- a person who is an adverse party in a lawsuit in which the interdict is involved; or
- an owner, operator or employee of a long-term care facility where the interdict is receiving care, unless that person is a relative of the interdict.
What requirements must a curator fulfill?
1. Post bond. A curator must post bond as security for the faithful performance of his duties, but only if the curator is given authority over the interdict's property. This bond should equal the total value of the interdict's estate, based on an inventory or detailed listing of the interdict's property.
2. Take and sign an oath that he will perform his duties faithfully.
Once the bond (if required) and the oath are submitted to the court, the clerk will issue letters of curatorship to the curator within 10 days as proof of his authority to act on behalf of the interdict. The letter will also state the specific powers given to the curator and the expiration (ending) date of the interdiction, if that applies.
What is the role of the curator?
The extent of the curator's duties and authority depends on the court's judgment. If the court grants a full interdiction, the curator will:
- be responsible for making all personal decisions for the interdiction, such as where he lives, works, goes to school, and so on.
- consent to medical treatment for the interdict (although consent to procedures affecting the interdict's ability to have children require court order, and the law protects an interdict from being removed from this state, or from being placed in mental health or long-term care facilities, without court approval). The court allows for limited emergency medical treatment without the curator's consent.
- bring all lawsuits on behalf of the interdict.
- administer the estate and manage the finances of the interdict, for the interdict's benefit (any money or assets of the interdict must be used only for his needs and not for the curator).
To protect the interdict and his property, the court requires the curator to file an accounting of the interdict's condition and location, as well as his assets, income and expenses. This is required at least once a year, and more often if the court orders it. The curator must keep detailed records of income, resources and expenses, to be prepared to file an accounting.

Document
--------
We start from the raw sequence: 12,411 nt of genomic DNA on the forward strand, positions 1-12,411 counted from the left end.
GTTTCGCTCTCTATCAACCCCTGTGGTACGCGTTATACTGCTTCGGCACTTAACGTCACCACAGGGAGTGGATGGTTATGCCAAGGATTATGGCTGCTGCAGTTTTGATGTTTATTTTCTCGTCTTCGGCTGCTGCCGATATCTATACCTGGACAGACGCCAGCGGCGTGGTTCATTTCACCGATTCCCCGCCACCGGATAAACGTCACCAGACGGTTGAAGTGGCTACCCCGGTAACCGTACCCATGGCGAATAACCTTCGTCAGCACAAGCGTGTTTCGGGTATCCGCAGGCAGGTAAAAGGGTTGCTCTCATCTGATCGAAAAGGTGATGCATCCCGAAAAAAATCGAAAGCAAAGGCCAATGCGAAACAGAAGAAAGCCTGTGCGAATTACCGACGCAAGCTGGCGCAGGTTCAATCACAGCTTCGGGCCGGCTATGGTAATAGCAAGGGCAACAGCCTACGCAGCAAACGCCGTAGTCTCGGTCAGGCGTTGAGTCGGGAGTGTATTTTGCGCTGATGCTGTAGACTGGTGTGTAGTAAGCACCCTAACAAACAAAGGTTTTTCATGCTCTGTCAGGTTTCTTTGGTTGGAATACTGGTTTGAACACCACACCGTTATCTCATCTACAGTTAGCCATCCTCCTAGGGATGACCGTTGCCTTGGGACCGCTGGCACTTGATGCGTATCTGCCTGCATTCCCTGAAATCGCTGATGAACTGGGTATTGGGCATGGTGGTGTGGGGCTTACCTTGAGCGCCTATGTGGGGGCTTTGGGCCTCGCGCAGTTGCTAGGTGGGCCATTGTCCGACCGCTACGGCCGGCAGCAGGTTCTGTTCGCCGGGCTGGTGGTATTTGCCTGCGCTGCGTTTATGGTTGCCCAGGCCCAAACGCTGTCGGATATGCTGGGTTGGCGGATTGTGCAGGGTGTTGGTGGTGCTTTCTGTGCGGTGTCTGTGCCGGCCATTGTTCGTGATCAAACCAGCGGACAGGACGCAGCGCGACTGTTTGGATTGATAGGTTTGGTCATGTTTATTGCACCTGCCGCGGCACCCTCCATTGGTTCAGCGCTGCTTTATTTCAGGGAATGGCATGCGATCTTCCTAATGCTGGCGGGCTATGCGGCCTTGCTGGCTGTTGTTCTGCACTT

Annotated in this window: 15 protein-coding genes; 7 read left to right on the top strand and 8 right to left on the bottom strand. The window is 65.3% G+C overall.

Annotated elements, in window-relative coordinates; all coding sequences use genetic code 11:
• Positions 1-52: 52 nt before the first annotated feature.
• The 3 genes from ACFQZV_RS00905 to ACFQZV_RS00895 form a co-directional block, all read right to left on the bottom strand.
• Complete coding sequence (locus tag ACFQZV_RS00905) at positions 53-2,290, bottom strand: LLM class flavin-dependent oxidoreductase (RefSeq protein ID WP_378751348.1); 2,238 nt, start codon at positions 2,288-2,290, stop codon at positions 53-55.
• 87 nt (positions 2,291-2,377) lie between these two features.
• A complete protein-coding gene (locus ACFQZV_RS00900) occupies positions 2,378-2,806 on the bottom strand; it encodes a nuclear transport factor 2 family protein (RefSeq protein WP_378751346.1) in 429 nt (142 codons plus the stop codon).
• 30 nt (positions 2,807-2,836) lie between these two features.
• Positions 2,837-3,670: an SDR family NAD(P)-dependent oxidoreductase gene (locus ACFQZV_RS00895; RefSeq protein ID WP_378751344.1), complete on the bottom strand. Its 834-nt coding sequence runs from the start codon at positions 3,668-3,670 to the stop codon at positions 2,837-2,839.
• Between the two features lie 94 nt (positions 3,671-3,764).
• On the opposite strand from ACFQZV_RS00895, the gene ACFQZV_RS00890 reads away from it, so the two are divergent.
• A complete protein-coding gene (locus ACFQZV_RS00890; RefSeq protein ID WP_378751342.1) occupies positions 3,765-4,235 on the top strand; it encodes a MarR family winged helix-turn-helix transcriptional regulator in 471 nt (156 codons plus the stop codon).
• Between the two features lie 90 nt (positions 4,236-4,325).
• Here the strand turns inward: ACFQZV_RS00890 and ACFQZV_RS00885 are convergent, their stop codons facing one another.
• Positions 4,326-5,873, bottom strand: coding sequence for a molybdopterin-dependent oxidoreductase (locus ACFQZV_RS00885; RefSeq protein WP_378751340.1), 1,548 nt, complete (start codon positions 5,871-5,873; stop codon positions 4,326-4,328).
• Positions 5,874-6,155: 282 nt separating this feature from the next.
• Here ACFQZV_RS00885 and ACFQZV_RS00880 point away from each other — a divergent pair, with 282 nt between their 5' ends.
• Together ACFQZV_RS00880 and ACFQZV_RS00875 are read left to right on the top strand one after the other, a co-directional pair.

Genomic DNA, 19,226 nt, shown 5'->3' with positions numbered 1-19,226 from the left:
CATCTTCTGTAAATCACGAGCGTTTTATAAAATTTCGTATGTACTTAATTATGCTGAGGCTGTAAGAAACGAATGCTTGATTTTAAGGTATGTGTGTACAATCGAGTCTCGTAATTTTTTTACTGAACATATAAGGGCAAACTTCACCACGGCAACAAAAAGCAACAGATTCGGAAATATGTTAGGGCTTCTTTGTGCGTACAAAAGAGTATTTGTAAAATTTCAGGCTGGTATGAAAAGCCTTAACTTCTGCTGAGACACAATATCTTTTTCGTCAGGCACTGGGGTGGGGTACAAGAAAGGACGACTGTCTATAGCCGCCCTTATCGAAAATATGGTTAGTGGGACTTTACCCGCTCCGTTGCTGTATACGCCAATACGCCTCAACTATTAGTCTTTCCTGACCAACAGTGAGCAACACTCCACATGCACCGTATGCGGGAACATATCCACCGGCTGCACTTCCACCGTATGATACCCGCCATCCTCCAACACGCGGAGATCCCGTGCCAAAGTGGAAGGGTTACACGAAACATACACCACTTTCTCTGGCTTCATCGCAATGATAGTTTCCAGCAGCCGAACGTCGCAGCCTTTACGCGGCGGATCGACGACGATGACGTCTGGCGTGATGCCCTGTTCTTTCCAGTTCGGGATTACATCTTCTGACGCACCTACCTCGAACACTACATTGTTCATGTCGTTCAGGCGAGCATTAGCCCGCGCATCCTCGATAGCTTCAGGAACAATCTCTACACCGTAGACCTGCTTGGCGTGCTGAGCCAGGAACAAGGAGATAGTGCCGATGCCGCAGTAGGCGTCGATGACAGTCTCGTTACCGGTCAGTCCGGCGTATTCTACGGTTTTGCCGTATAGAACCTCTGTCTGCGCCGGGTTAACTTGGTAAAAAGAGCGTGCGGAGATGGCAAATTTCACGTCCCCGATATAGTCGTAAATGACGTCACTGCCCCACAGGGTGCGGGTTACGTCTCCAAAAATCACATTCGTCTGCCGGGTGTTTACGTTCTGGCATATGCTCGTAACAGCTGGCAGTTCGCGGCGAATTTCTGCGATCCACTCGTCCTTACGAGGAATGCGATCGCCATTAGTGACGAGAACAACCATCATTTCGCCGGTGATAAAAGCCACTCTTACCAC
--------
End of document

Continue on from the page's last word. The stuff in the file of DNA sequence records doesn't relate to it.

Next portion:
In a limited interdiction, the judgment must specifically list the duties and responsibilities of the curator. The curator's role is defined by the judgment. All authority not specifically granted to the curator in the judgment is kept by the interdict.
In both kinds of interdiction, the curator should consider the desires of the interdict (as expressed both before and after the interdiction), as well as the interdict's religious beliefs or other things that would indicate his wishes. The curator should involve the interdict to the greatest extent possible in all decision-making, and he should encourage the interdict's independence.
In exceptional cases, the court may appoint 2 curators to care for the interdict, if necessary to be sure all the interdict's needs are adequately addressed. For example, a court may want to appoint 1 curator to care for the interdict and make personal decisions, and another to manage the estate.
What is the undercurator's role?
Every interdict must have an undercurator as well as a curator. The major role of the undercurator is to watch over the curator, and to see that the curator is fully and responsibly carrying out his duties to the interdict. The undercurator has access to all information needed to be sure the interdict's best interests are being protected. This duty requires the undercurator to: